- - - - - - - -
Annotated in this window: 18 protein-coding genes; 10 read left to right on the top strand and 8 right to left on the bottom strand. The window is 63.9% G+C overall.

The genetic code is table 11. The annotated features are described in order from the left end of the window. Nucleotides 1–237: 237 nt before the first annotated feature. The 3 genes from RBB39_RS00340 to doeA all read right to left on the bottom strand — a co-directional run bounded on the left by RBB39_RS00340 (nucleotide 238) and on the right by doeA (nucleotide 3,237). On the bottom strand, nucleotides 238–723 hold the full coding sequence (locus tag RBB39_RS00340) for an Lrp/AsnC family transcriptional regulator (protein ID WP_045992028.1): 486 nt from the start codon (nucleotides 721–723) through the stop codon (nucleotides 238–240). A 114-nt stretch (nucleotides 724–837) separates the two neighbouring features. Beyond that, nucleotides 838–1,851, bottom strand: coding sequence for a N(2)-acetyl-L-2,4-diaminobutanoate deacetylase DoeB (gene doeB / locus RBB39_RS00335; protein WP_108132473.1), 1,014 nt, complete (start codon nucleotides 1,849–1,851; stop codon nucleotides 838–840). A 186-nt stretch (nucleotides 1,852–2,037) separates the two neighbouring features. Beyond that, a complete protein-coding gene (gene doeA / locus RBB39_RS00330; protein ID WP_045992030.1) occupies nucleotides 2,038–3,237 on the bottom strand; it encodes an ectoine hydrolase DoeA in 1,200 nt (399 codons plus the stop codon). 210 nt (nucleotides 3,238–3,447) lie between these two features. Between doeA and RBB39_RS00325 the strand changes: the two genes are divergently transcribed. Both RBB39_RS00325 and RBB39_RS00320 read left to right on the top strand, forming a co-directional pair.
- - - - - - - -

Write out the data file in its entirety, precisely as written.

Annotated in this window: 18 protein-coding genes; 10 read left to right on the top strand and 8 right to left on the bottom strand. The window is 63.9% G+C overall.

The genetic code is table 11. The annotated features are described in order from the left end of the window. Nucleotides 1–237: 237 nt before the first annotated feature. The 3 genes from RBB39_RS00340 to doeA all read right to left on the bottom strand — a co-directional run bounded on the left by RBB39_RS00340 (nucleotide 238) and on the right by doeA (nucleotide 3,237). On the bottom strand, nucleotides 238–723 hold the full coding sequence (locus tag RBB39_RS00340) for an Lrp/AsnC family transcriptional regulator (protein ID WP_045992028.1): 486 nt from the start codon (nucleotides 721–723) through the stop codon (nucleotides 238–240). A 114-nt stretch (nucleotides 724–837) separates the two neighbouring features. Beyond that, nucleotides 838–1,851, bottom strand: coding sequence for a N(2)-acetyl-L-2,4-diaminobutanoate deacetylase DoeB (gene doeB / locus RBB39_RS00335; protein WP_108132473.1), 1,014 nt, complete (start codon nucleotides 1,849–1,851; stop codon nucleotides 838–840). A 186-nt stretch (nucleotides 1,852–2,037) separates the two neighbouring features. Beyond that, a complete protein-coding gene (gene doeA / locus RBB39_RS00330; protein ID WP_045992030.1) occupies nucleotides 2,038–3,237 on the bottom strand; it encodes an ectoine hydrolase DoeA in 1,200 nt (399 codons plus the stop codon). 210 nt (nucleotides 3,238–3,447) lie between these two features. Between doeA and RBB39_RS00325 the strand changes: the two genes are divergently transcribed. Both RBB39_RS00325 and RBB39_RS00320 read left to right on the top strand, forming a co-directional pair.